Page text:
Written by Margaret Stohl
Art by Emilio Laiso, Ramon Rosanas, Rachelle Rosenberg
Published by Marvel Comics
Release date: December 21, 2016

I was mad at Carol Danvers, a fictional character, for a long time this year. I still am.

I felt like a character, that had been written to represent and speak to women reading comics, had been morphed into someone unrecognizable. Instead of upholding freedoms guareenteed in the United States Constitution, I felt the character had been shoved into a box of supporting a fascist style police state in order to “save lives,” over the course of Civil War II.

This is the hurt, bias and perturbance I brought with me upon opening Mighty Captain Marvel #0 in comiXology, this morning. This book makes no attempts to explain away, create a sudden change of heart or “fix” Carol’s out of character choices from this year’s event. What it does do is explore the psychological pressures that come once the dust settles, and the need for family and communication, even if you disagree.

Stohl, Laiso, Rosanas and Rosenberg tackle multiple obstacles for a zero issue. First, they create a transition from the events of CWII back to a standalone title for Carol Danvers. Second, they create an emotional connection for long time fans of Carol. Many, including myself, have been craving those healthy women friendships that had been key to the character over the last few years. Finally, they establish the plot points that will shape the first arc, like any good zero issue should do.

The fallout of CWII was inevitable, given the high “body count” of major characters. Instead pf shying away from this aspect Mighty Captain Marvel embraces it in a familiar fashion: the organization mandated counceling. Marvel Comics willingness to be more open about mental health issues has been refreshing. Stohl gives Carol a reluctance to go through with this. While slightly stereotypical of superhumans, it reads as natural, given her military background. It also helps to create a dialogue about the need for healthy, or at least honest, communication.

The creative team sets all this up amongst the problem of alien refugees looking for help on Earth. Alpha Flight, of course is on the front lines of this, which clearly reflects modern headlines.  The science-fiction setting is clearly realized through Laiso, Rosanas art and Rosenberg’s colors. Dark outlined figures, skillfully shadowed, against gradient backgrounds create dynamic pages. Pages that could stagnate with talking heads feel real with choices in body position and perspective. Quiet moments of reflection, discussion or remembering the past use basic panels and gutters. This slows down the pace, pushing the reader think and reflect along with Carol. Carol’s nightmares, action sequences or moments of turbulence, as well as the perspective of our new villain in disguise, are highlighted by overlapping panels, and panels bleeding off the page.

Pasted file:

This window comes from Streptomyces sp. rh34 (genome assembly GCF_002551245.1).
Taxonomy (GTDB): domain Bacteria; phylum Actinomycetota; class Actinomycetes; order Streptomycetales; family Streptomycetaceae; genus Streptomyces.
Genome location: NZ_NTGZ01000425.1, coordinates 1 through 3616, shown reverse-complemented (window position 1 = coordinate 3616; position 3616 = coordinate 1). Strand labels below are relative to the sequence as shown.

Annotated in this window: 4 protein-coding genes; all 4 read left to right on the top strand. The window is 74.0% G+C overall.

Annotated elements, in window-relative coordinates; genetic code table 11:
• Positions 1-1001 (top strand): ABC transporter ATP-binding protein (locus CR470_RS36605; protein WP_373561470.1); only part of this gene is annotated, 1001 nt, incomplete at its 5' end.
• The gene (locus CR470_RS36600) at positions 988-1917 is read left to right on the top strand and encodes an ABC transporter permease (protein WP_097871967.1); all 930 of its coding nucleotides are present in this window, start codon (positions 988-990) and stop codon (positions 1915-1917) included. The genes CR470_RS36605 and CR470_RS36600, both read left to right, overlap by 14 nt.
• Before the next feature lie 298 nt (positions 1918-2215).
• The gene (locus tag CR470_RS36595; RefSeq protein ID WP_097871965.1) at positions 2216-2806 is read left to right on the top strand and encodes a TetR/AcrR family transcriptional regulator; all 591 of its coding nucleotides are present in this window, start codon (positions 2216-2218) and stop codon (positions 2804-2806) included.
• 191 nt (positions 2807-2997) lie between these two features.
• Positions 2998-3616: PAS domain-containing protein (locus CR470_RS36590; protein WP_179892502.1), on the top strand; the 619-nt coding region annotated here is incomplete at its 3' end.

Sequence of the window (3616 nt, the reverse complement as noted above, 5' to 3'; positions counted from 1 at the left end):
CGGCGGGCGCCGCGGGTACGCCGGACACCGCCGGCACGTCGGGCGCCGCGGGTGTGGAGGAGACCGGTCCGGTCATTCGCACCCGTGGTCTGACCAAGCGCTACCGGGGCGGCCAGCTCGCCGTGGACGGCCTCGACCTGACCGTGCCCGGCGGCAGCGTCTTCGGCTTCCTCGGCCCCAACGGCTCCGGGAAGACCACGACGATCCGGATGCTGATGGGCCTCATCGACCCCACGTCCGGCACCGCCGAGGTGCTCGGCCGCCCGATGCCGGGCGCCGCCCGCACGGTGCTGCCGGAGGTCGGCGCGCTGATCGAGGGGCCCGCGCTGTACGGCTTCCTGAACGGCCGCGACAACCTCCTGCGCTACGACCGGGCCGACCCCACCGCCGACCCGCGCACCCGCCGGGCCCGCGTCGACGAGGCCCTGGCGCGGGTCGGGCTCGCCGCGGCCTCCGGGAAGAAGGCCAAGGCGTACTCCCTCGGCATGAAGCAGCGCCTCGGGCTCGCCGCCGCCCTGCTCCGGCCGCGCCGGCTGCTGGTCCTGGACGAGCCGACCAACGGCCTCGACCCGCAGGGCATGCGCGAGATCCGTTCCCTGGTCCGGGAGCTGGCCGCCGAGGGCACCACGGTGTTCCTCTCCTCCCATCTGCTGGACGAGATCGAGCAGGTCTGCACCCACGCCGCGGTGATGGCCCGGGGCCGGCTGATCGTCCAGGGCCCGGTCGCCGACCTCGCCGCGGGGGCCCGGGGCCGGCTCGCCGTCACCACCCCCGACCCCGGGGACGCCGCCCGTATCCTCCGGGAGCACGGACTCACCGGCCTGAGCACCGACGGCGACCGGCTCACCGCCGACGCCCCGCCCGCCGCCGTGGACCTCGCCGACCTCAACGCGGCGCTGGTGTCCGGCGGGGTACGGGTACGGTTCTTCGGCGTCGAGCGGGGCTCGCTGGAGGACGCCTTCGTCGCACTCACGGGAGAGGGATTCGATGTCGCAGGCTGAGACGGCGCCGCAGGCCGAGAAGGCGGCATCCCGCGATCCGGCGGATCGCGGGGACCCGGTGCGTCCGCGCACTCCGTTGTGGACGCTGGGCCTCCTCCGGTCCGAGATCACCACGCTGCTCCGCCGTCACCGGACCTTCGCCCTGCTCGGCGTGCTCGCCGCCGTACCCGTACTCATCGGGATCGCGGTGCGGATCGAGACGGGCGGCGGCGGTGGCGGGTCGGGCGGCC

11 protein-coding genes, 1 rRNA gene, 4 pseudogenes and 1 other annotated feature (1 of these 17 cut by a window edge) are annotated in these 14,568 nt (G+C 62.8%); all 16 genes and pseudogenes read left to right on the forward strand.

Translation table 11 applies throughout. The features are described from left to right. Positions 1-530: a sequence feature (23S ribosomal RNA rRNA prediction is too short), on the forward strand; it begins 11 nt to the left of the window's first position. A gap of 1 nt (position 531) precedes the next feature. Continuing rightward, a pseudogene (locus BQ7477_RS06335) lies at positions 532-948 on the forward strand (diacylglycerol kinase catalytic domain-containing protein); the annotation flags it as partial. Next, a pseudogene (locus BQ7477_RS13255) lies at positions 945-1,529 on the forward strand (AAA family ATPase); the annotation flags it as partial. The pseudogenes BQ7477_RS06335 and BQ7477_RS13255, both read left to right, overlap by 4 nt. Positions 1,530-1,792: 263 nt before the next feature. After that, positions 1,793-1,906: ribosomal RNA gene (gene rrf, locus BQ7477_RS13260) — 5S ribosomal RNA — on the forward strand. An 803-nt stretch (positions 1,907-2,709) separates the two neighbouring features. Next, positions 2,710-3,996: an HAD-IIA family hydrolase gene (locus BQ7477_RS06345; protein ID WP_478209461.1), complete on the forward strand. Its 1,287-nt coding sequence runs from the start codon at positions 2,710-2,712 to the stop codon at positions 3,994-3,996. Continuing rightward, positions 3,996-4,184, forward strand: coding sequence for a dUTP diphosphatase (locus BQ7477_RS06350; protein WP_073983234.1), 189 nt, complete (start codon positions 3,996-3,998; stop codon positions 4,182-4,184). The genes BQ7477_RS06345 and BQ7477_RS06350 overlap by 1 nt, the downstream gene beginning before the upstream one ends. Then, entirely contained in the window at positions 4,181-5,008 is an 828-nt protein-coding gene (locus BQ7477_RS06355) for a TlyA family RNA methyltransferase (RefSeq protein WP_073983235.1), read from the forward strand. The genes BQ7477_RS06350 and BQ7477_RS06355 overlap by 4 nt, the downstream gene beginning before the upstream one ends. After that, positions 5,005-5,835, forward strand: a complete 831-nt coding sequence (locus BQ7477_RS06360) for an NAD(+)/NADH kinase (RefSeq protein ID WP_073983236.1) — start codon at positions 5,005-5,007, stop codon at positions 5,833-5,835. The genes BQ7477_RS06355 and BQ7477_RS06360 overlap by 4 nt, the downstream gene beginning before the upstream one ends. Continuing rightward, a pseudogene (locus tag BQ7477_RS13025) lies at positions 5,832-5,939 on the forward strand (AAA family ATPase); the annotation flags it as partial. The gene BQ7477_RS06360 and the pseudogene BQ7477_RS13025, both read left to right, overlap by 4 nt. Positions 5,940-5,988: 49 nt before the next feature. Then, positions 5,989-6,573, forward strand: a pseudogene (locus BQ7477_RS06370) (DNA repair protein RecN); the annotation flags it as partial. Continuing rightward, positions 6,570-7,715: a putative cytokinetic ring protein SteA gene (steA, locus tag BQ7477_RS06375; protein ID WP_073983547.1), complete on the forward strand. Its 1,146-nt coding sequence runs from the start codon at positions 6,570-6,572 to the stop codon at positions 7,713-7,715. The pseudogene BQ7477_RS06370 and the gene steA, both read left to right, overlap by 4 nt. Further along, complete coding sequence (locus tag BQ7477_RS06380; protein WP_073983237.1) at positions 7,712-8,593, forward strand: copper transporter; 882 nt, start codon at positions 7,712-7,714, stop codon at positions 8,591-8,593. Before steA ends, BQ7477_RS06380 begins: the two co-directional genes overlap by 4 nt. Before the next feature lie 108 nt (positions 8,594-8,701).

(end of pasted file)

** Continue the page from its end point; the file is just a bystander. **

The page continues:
There are no shattering realizations found in these pages. Carol has not suddenly changed her mind on the events of the past year, nor would a switch up like that ring true. Had it come in the middle of a series, the word “pacer” would be a perfect description. It does the job many zero issues fall flat in accomplishing: providing only necessary exposition for those who have not been keeping up, and laying the groundwork ahead, while still being action packed and interesting. Those who are not big on internal conflicts of superheroes, friendship or the pressures of work will mostly likely not be interested in picking this issue up.

CWII focused on infighting Carol had with Jessica Drew, Kamala Khan, and others. This issue shows how losing those relationships, over ideals, takes emotional tolls in life and work. “Winning” becomes an empty notion. It’s an exploration of women, friendships, and communication that has desperately been missing. Add to that quality, dependable art and you have something worth checking out.

The Verdict: 8.5/10


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